Prime Minister Justin Trudeau has fired Canada's ambassador to China following comments the envoy made to media about the case of a Huawei executive detained in Canada on a US arrest warrant.
"Last night I asked for and accepted John McCallum's resignation as Canada's ambassador to China," Trudeau said in a statement Saturday.
McCallum had come under fire this week when he told Chinese media in Toronto that Meng Wanzhou, Huawei's chief financial officer, had a strong case against extradition to the United States.
The daughter of the founder of the Chinese telecommunications giant, Meng was arrested at Vancouver's airport in December on a US arrest warrant for allegedly violating sanctions on Iran. She is currently out of jail on bail. The US government has until Wednesday to file an extradition request.
The case has sparked a diplomatic crisis between Ottawa and Beijing. In an apparent retaliation, China has since arrested two Canadians. Earlier this month, a Chinese court also overturned a 15-year jail term and issued a death sentence for a Canadian in a drug case.
In the interview with Chinese media, McCallum said Meng had "quite good arguments on her side" against extradition and suggested the case was politically motivated.
"One, political involvement by comments from Donald Trump in her case. Two, there's an extraterritorial aspect to her case, and three, there's the issue of Iran sanctions which are involved in her case, and Canada does not sign on to these Iran sanctions," McCallum said.
Trump had previously said he would consider intervening in Meng's case if he got a good trade deal with China.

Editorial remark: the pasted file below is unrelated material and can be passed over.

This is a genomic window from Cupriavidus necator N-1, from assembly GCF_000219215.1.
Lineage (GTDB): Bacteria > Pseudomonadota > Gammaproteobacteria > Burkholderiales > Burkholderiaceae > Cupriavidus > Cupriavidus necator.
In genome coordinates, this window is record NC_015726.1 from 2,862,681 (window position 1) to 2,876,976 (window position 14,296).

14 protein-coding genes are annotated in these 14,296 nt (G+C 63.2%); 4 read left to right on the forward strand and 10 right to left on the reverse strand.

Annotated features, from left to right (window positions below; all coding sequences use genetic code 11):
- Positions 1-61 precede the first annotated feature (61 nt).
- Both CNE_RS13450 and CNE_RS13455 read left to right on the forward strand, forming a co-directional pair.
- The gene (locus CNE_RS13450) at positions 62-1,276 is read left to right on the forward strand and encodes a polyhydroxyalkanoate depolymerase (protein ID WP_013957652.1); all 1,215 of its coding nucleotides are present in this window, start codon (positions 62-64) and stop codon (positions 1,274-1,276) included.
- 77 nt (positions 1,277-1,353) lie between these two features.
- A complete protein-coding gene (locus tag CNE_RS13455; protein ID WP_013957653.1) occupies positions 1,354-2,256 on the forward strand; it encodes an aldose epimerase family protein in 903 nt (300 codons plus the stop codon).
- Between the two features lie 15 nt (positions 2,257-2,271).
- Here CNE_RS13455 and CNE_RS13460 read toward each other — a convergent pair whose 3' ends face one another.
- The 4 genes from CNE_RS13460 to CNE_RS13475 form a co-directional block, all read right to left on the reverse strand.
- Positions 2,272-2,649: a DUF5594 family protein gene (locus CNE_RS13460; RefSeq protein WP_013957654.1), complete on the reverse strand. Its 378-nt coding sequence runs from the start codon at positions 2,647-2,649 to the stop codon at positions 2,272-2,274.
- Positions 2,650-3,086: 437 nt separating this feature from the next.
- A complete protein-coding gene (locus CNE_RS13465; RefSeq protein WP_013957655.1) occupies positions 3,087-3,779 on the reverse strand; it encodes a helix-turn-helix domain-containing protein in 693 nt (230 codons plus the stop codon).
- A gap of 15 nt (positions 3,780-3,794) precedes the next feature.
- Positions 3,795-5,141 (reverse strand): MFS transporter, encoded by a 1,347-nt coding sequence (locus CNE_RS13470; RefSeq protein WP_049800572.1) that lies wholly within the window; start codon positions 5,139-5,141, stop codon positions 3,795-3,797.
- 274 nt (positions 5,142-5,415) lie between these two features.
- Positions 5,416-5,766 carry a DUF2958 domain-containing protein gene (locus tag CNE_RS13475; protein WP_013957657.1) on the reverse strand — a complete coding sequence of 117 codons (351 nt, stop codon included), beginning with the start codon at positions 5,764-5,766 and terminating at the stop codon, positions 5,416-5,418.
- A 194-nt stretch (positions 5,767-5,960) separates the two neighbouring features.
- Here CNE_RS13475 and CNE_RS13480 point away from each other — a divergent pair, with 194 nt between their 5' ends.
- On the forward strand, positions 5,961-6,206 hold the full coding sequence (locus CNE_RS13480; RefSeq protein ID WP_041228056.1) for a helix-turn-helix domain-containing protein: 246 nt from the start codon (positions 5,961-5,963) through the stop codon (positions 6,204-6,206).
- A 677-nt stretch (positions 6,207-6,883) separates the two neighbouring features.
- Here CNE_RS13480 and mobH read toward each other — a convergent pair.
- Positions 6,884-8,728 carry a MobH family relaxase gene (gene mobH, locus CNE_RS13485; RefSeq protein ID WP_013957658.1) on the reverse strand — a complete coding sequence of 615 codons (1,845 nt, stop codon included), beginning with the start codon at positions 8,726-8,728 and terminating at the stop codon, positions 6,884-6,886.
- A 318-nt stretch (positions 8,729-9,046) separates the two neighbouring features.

On Thursday, McCallum walked back his comments and said he misspoke after coming under pressure from the opposition and political pundits for interfering in the case and undermining a unified Canadian position.
But on Friday, in an interview with the Toronto Star, he said it would be "great for Canada" if the United States dropped its extradition request.
Those comments appeared to be enough for Trudeau, who had earlier dismissed calls to sack McCallum, a former Liberal cabinet minister.
No political interference: Freeland
Trudeau and Foreign Minister Chrystia Freeland have emphasized that Canada's government can't politically interfere in a judicial case. Canada has an extradition treaty with the United States.
Andrew Scheer, the leader of the main opposition Conservative Party, said Trudeau should have fired McCallum earlier for politicizing the Meng case.
Scheer said the envoy had undermined Canada's position with China by delivering different and conflicting messages.
"Mr. McCallum's remarks were continuing to cause confusion about Canada's position. On a matter of this importance, the Canadian government has to speak with a single, clear voice," Roland Paris, a former foreign policy adviser to Trudeau, told The Associated Press.
The United States has pressed allied governments to ensure wireless and internet providers do not use equipment from Huawei, one of the world's largest telecommunications companies. The EU has also expressed concern Huawei technology could be used as a backdoor for spying.
Read more: Huawei spying in Poland raises calls for boycott
Huawei was founded in 1987 by a former officer with the People's Liberation Army and is alleged by the United States to have ties with the military and intelligence services. China and Huawei deny the charges.
cw/cmk (AFP, AP, dpa, Reuters)
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